# Looking at nature for answers to math problems

I recently watched a video about the Gömböc, a shape with one stable and one unstable point of equilibrium. Dr. Gábor Domokos proved the existence of this shape. Domokos originally looked at pebbles when trying to find the shape, although this approach was ultimately unsuccessful. Later on, some turtles were found to have a similar shape to the Gömböc.

I am looking for some other examples of when researchers have drawn inspiration (or completely copied) from nature in order to find solutions to math/engineering problems. To clarify, I am not looking for examples of explaining nature using math, as there are many examples of that (e.g. the Fibonacci spiral, arrangement of electrons in atoms/molecules, normal distribution, etc), but instead for examples of explaining math/engineering using nature.

I wasn't able to come up with or find any more examples myself, only the Gömböc.

Edit: I feel like there must have been some instance of when researchers have used the natural positioning of electrons to model something else, but I can't think of anything off the top of my head.

• You're welcome! I also only heard about it recently, and was fascinated by it (although I still don't understand the physics behind "unstable equilibrium points"). – Varun Vejalla Aug 8 '20 at 23:26

I remember reading about a research paper in which the researchers used an amoeba to gain approximate solutions to the traveling salesman problem. Although that is a computer science problem, it is not entirely irrelevant to mathematics.

Amoeba finds approximate solutions to NP-hard problem in linear time. In the new study, the researchers found that an amoeba can find reasonable (nearly optimal) solutions to the TSP in an amount of time that grows only linearly as the number of cities increases from four to eight.

I also found the following book that might be of interest to you. A look at the table of contents will provide you with a lot of interesting examples.

Nature-Inspired Optimization Algorithms by Xin-She Yang.

Hope this helps.

• Neat - this is an interesting example! Thanks for this. Maybe we'll have living computer chips made out of amoeba one day :) – Varun Vejalla Aug 9 '20 at 0:01
• @VarunVejalla You are very welcome. :$)$ – Khashayar Baghizadeh Aug 9 '20 at 0:02
• @VarunVejalla Check out the edit. – Khashayar Baghizadeh Aug 9 '20 at 18:45
• Wow, there's a lot of examples in the book. I guess a lot of machine learning and artificial intelligence uses nature. – Varun Vejalla Aug 9 '20 at 18:55
• I think we can also learn from the chipmuks about how they solve their TSP. Chipmunks love peanuts so I feed them peanuts so they can survive the Canadian winter. It's really interesting to see how they collect the peanuts you throw at them really fast. The advantage of observing chipmunks instead of amoeba is obvious. Chipmunks are much bigger and can be observed an video-recorded. One can also feed peanuts to the squirrels, the chipmunks cousins to learn how they solve their TSP. But it will cost more to feed a squirrel. – user25406 Sep 6 '20 at 21:53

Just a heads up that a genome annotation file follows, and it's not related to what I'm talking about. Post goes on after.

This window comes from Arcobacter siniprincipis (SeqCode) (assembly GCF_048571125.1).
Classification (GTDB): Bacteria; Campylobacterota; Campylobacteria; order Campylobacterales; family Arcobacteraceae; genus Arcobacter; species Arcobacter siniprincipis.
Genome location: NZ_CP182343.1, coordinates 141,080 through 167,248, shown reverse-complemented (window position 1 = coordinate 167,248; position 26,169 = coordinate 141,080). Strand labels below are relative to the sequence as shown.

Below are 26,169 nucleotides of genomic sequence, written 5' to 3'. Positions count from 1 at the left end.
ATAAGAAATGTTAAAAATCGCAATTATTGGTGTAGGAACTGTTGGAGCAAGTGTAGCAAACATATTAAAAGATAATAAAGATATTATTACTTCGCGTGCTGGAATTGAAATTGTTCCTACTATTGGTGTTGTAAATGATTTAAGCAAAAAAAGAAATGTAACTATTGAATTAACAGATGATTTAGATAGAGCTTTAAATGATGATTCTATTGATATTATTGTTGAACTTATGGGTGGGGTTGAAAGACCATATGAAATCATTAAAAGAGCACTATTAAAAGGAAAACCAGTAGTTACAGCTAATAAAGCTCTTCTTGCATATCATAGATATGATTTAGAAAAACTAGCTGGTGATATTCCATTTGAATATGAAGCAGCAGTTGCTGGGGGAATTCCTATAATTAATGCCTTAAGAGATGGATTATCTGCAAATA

This is a cool question. One example I know of is that of the wholeness axiom of Paul Corazza. Roughly, the axiom is a large cardinal axiom which states something about the reflection properties of the universe $$V$$ by way of large cardinals. Paul Corazza is said to have had access to this axiom after meditating. Not exactly looking at nature, but I guess looking inside oneself.

https://en.wikipedia.org/wiki/Wholeness_axiom

More corny is the classical story of Newton and the apple.

• I'm not sure the wholeness axiom fits, since "looking inside oneself" could just be considered as thinking intensely (or self-surgery, but that's another matter). Newton and the apple might work, although I think it fits better into the "using math to explain nature" category. – Varun Vejalla Aug 8 '20 at 23:13
• Yes Varun. Maybe another way to look at the question would be to see how the entire beginings of Differential Equations be seen as humans looking at nature and seeing it change. As it changes, humans want to understand what governs that change. We have access to how fast nature changes, hence rate of change. So maybe just looking at a river or leaves shaking under the action of the wind, makes you think about the laws upon which all of this rests. Is that what you had in mind? – Rachid Atmai Aug 8 '20 at 23:21
• As a decades-long meditator and former math professor I assure you that meditating is the exact OPPOSITE of looking to nature as asked in the question. I can't even imagine a method that is more the opposite of what the questioner had in mind. – David G. Stork Aug 8 '20 at 23:25
• @RachidAtmai That's somewhat what I'm looking for, but not completely. I guess it is the "direction of influence" that matters - I'm not looking for when humans have tried explaining nature using math, but explaining math using nature. – Varun Vejalla Aug 8 '20 at 23:28
• @DavidG.Stork You seem pretty riled up for someone who meditates haha... Peace man, hope you find some equanimity. Although aren't we ourselves part of nature though? Think about it... – Rachid Atmai Aug 8 '20 at 23:39